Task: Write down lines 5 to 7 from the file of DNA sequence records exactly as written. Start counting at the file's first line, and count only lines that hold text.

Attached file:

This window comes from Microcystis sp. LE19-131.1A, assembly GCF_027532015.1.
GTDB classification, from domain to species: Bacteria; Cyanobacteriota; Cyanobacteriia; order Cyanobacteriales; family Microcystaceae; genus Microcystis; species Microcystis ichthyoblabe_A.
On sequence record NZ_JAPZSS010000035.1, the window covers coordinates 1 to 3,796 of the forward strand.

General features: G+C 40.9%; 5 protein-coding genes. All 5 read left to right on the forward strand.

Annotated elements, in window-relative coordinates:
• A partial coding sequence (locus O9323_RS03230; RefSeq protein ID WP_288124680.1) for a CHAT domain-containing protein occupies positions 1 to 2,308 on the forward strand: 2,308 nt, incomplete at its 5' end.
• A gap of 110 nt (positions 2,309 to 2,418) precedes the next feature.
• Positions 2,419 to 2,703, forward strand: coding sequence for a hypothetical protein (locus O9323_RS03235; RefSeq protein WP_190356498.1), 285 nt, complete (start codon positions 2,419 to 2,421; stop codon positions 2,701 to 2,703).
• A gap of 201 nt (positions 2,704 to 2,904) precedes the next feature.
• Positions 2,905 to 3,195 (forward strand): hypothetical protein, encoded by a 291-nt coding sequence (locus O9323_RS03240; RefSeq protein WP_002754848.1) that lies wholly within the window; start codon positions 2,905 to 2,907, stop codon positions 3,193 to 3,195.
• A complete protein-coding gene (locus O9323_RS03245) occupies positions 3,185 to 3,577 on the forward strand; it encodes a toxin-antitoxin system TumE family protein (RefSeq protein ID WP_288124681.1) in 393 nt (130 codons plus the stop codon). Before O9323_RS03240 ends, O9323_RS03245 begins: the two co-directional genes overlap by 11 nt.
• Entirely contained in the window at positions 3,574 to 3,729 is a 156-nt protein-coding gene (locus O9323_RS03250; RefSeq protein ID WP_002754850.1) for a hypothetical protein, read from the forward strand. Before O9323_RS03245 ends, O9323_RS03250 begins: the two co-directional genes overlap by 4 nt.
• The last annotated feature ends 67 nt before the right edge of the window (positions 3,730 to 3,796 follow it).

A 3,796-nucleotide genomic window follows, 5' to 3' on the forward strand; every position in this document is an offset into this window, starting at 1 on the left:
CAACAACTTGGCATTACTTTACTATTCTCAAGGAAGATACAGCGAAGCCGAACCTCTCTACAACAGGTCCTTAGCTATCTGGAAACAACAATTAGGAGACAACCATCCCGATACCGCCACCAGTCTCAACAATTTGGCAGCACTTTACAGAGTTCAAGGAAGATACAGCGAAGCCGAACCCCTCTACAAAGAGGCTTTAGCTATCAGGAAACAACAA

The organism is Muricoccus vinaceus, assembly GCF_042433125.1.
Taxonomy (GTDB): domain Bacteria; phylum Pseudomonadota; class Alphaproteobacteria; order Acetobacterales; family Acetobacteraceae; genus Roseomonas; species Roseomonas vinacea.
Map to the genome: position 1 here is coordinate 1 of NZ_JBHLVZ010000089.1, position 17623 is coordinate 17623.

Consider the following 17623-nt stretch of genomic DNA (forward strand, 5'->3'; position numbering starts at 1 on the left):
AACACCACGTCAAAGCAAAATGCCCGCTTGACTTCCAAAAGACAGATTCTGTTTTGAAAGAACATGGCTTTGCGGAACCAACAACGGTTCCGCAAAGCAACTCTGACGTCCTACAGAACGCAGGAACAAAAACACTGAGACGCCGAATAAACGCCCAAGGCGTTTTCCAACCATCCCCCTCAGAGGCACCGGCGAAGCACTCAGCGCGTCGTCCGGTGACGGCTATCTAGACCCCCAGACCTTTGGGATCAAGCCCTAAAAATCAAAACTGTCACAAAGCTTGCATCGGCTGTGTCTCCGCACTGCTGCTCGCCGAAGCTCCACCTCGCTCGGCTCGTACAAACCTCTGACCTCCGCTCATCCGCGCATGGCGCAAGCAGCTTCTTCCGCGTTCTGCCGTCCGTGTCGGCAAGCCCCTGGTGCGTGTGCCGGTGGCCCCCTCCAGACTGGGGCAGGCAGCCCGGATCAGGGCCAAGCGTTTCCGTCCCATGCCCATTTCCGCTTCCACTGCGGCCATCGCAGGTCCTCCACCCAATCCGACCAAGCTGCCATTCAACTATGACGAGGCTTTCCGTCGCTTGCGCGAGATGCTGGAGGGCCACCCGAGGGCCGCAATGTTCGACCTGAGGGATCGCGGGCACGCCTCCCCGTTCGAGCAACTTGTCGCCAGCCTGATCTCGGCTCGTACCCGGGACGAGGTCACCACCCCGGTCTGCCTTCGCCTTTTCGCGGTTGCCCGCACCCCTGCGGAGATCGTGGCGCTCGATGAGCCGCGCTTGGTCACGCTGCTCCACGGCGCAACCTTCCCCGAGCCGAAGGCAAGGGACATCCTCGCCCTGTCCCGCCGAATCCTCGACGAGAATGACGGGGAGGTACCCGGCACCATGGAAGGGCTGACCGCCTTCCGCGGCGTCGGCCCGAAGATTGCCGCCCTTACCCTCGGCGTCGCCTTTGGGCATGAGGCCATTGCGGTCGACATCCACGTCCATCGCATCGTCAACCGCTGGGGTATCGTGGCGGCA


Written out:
Annotated elements, in window-relative coordinates:
• A partial coding sequence (locus O9323_RS03230; RefSeq protein ID WP_288124680.1) for a CHAT domain-containing protein occupies positions 1 to 2,308 on the forward strand: 2,308 nt, incomplete at its 5' end.
• A gap of 110 nt (positions 2,309 to 2,418) precedes the next feature.